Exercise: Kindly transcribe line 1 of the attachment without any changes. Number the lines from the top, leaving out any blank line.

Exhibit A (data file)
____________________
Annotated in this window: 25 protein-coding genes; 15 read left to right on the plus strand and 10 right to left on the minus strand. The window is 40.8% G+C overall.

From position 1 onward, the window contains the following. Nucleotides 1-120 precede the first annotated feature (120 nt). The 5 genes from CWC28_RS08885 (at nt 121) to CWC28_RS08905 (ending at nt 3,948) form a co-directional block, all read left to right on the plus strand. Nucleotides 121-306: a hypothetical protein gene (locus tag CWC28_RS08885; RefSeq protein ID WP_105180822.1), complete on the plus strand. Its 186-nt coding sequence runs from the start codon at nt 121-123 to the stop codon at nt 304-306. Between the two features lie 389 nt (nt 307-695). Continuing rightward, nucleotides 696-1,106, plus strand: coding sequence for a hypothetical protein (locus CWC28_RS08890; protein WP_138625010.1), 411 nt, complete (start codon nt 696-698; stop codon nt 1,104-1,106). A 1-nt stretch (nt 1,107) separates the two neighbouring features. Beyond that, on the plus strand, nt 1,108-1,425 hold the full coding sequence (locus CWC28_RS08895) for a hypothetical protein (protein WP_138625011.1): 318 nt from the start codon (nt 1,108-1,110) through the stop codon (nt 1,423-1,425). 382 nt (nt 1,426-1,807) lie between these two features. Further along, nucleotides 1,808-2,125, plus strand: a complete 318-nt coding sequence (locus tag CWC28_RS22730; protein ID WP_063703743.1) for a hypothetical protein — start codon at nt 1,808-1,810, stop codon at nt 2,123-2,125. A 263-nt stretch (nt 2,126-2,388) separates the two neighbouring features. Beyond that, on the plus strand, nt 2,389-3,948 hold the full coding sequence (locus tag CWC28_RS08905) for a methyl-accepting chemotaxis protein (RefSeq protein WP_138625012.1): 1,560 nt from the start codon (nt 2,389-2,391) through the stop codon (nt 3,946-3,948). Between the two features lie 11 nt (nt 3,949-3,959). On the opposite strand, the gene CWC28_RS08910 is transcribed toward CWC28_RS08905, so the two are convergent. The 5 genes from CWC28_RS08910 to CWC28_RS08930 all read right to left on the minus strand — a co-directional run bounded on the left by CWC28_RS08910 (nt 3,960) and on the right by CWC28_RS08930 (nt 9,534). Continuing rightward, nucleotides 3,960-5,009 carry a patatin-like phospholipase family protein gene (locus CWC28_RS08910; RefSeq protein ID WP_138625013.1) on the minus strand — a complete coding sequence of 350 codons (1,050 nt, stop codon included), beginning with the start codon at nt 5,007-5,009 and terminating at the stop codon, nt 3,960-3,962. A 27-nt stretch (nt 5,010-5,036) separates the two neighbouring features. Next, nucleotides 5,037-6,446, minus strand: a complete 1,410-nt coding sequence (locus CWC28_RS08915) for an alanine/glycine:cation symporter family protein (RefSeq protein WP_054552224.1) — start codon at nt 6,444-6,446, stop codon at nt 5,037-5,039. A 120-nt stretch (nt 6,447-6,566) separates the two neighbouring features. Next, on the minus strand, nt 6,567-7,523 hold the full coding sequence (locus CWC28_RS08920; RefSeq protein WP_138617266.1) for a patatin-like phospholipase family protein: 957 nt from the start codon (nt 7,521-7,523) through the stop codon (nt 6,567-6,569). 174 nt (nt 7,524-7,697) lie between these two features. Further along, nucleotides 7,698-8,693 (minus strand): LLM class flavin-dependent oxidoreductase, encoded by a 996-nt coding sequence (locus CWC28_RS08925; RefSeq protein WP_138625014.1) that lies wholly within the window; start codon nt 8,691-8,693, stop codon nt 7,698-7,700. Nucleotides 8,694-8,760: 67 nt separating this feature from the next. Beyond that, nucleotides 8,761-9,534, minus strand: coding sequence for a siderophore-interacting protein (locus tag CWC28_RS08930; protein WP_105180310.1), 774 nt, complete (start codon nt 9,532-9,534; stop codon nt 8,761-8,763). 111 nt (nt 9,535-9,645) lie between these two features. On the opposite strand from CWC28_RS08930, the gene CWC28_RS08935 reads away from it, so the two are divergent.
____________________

Annotated in this window: 25 protein-coding genes; 15 read left to right on the plus strand and 10 right to left on the minus strand. The window is 40.8% G+C overall.